Twelfth Census of the United States – INDIAN POPULATION Etner Slaton: white father/Cherokee mom = RACE: Indian (✔)
But she, like most Oklahomans, looks quite white. But hey, we all know you can’t change historical records…
Unless maybe you get married, especially about the same time that a territory becomes a state —
If your family tree goes back in Oklahoma a few generations you are almost surely some mix of Native American. (Dad’s maternal side isn’t wishy-washy. There’s no escaping the Native American there.) My Great Uncle Nail was the Choctaw Chief, married to one of the Seven Elders when the Trail of Tears was set in motion at the Treaty of Dancing Rabbit Creek.)
“…the feelings that actuate me on the subject of our removal … We as Choctaws rather chose to suffer and be free, than live under the degrading influence of laws, which our voice could not be heard in their formation … Much as the state of Mississippi has wronged us, I cannot find in my heart any other sentiment than an ardent wish for her prosperity and happiness.”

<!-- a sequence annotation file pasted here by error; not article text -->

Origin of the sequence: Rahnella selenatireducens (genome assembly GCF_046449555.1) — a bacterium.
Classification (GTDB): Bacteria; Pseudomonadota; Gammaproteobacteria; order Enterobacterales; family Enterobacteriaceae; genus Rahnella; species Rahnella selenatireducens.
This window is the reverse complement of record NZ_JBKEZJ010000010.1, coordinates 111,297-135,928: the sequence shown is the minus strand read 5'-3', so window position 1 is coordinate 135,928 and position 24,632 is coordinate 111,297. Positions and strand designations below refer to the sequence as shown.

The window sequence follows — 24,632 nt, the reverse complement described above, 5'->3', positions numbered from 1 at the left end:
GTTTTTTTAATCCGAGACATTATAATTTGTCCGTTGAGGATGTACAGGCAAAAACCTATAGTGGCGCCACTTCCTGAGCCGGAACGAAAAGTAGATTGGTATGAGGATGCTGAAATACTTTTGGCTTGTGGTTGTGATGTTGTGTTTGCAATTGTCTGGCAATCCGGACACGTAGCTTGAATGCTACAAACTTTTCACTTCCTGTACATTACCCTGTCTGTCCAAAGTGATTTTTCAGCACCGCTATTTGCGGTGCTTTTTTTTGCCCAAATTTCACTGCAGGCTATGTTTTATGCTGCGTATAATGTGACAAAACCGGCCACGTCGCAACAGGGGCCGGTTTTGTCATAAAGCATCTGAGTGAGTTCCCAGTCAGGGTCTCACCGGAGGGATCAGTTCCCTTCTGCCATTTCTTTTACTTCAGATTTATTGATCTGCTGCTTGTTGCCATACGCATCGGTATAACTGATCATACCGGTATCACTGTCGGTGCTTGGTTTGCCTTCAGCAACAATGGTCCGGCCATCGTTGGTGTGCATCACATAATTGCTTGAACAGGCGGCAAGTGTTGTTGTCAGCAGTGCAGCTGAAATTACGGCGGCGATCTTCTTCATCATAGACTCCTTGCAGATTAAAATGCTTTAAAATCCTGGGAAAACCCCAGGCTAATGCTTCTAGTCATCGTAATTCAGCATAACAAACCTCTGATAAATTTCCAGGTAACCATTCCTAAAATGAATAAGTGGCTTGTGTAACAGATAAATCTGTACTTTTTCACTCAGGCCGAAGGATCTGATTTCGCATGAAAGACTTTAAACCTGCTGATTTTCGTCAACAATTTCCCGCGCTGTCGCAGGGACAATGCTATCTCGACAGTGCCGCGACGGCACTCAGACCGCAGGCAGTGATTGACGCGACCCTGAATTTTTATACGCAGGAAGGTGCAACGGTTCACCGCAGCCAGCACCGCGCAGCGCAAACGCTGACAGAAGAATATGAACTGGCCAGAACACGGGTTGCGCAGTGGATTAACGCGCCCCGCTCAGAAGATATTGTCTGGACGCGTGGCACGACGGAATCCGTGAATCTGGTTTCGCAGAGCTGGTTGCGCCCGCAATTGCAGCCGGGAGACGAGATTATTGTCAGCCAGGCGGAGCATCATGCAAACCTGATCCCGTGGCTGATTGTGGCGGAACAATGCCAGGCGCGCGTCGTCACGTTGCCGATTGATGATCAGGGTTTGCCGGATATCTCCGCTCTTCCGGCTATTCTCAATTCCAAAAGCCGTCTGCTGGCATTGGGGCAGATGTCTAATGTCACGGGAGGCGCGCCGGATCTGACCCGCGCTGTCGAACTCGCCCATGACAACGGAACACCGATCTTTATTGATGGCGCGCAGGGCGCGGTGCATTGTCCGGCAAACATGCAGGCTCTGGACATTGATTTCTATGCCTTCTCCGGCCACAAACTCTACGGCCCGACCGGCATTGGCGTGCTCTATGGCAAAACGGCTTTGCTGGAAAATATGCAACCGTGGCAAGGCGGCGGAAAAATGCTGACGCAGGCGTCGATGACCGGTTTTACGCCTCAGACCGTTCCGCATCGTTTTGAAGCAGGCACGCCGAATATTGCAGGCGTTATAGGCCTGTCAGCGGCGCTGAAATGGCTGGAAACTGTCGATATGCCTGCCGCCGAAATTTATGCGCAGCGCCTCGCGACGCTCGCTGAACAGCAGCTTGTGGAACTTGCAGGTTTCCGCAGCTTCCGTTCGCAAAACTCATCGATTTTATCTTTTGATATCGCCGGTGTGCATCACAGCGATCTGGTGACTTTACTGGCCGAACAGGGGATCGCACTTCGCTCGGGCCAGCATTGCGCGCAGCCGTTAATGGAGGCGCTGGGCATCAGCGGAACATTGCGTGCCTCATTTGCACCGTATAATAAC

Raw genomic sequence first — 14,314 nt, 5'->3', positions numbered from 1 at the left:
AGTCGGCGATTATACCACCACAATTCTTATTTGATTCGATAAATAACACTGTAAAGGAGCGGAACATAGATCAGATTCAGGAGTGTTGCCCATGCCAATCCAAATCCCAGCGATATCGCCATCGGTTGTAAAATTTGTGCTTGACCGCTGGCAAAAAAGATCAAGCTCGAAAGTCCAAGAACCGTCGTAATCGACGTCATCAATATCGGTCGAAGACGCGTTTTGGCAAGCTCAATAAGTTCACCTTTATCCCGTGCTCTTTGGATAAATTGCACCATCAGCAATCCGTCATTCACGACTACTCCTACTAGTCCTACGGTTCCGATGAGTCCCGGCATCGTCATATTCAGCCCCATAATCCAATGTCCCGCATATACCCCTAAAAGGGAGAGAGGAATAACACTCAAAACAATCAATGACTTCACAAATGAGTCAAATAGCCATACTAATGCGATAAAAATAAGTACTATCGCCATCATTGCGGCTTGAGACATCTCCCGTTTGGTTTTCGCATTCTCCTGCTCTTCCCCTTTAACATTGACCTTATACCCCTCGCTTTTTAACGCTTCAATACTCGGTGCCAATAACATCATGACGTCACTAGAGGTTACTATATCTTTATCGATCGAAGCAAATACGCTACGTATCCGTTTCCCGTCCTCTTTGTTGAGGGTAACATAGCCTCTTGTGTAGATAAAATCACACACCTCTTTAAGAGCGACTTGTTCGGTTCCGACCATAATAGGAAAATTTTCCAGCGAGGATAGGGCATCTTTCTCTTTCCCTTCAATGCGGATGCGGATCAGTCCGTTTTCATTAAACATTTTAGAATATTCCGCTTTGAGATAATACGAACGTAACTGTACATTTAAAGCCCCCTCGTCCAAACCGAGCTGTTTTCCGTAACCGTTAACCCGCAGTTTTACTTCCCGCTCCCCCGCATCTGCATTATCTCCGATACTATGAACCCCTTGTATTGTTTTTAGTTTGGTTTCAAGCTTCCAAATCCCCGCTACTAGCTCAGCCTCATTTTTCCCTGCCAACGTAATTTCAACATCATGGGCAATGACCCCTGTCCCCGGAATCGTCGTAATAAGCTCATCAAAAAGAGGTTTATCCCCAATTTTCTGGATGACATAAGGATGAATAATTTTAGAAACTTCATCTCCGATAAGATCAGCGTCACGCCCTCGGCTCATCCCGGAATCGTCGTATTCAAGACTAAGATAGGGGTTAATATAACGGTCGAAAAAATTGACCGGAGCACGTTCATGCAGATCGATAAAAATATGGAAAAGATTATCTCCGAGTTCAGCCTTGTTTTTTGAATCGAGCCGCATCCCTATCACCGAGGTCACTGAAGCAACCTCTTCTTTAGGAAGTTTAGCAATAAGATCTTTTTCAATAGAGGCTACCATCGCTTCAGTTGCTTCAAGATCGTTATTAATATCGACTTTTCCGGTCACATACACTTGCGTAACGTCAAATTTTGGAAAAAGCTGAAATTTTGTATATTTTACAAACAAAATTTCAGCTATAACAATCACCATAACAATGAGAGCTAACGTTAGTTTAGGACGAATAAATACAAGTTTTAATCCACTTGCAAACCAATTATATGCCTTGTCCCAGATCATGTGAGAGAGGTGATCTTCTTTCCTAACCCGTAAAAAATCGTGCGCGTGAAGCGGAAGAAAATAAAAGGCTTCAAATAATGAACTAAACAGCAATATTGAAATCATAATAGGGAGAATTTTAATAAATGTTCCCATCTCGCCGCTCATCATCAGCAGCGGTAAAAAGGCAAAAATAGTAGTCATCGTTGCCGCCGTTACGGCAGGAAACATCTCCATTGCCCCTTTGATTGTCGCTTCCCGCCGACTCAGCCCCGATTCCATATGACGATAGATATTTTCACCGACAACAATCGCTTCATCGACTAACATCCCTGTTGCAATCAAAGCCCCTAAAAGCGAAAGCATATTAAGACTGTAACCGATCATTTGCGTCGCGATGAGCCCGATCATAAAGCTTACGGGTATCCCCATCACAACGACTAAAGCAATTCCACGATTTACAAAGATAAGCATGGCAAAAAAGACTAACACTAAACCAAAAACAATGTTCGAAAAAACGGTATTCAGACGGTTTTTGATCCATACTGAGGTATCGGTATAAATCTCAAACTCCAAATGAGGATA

Around 15,000 Choctaws left the old Choctaw Nation for the Indian Territory – much of the state of Oklahoma today. The Choctaw word Oklahoma means “red people”.
Late twentieth-century estimates are that between 5,000–6,000 Choctaws remained in Mississippi in 1831 after the first removal. For the next ten years they were objects of increasing legal conflict, harassment, and intimidation. The Choctaw describe their situation in 1849:
“we have had our habitations torn down and burned, our fences destroyed, cattle turned into our fields and we ourselves have been scourged, manacled, fettered and otherwise personally abused, until by such treatment some of our best men have died.”
But I didn’t mean to go into the Indian Removal Act.
I just found the records interesting.
“Our people don’t claim to have come over on the Mayflower or anything like that, but we met ’em at the dock when they landed.”
Buncha photos for the GoA